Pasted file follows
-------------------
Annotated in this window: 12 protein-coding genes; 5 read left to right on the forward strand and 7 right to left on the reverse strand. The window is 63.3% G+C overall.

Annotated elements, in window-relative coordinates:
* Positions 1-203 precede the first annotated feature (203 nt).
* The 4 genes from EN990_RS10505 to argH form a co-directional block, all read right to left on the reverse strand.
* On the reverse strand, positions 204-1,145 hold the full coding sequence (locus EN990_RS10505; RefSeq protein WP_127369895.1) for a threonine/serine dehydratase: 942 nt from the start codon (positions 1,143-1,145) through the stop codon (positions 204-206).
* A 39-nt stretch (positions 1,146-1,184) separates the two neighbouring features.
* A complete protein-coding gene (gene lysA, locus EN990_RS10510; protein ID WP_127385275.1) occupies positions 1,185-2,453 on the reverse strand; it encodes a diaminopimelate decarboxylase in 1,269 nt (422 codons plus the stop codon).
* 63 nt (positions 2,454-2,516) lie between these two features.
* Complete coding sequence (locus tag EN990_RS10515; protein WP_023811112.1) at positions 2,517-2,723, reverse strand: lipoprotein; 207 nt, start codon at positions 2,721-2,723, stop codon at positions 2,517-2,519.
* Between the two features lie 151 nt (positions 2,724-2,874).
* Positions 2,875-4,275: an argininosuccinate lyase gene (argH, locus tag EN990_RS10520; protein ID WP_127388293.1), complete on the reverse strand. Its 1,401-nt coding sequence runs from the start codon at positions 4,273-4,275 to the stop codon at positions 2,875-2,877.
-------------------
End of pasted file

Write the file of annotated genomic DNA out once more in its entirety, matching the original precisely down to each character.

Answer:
Annotated in this window: 12 protein-coding genes; 5 read left to right on the forward strand and 7 right to left on the reverse strand. The window is 63.3% G+C overall.

Annotated elements, in window-relative coordinates:
* Positions 1-203 precede the first annotated feature (203 nt).
* The 4 genes from EN990_RS10505 to argH form a co-directional block, all read right to left on the reverse strand.
* On the reverse strand, positions 204-1,145 hold the full coding sequence (locus EN990_RS10505; RefSeq protein WP_127369895.1) for a threonine/serine dehydratase: 942 nt from the start codon (positions 1,143-1,145) through the stop codon (positions 204-206).
* A 39-nt stretch (positions 1,146-1,184) separates the two neighbouring features.
* A complete protein-coding gene (gene lysA, locus EN990_RS10510; protein ID WP_127385275.1) occupies positions 1,185-2,453 on the reverse strand; it encodes a diaminopimelate decarboxylase in 1,269 nt (422 codons plus the stop codon).
* 63 nt (positions 2,454-2,516) lie between these two features.
* Complete coding sequence (locus tag EN990_RS10515; protein WP_023811112.1) at positions 2,517-2,723, reverse strand: lipoprotein; 207 nt, start codon at positions 2,721-2,723, stop codon at positions 2,517-2,519.
* Between the two features lie 151 nt (positions 2,724-2,874).
* Positions 2,875-4,275: an argininosuccinate lyase gene (argH, locus tag EN990_RS10520; protein ID WP_127388293.1), complete on the reverse strand. Its 1,401-nt coding sequence runs from the start codon at positions 4,273-4,275 to the stop codon at positions 2,875-2,877.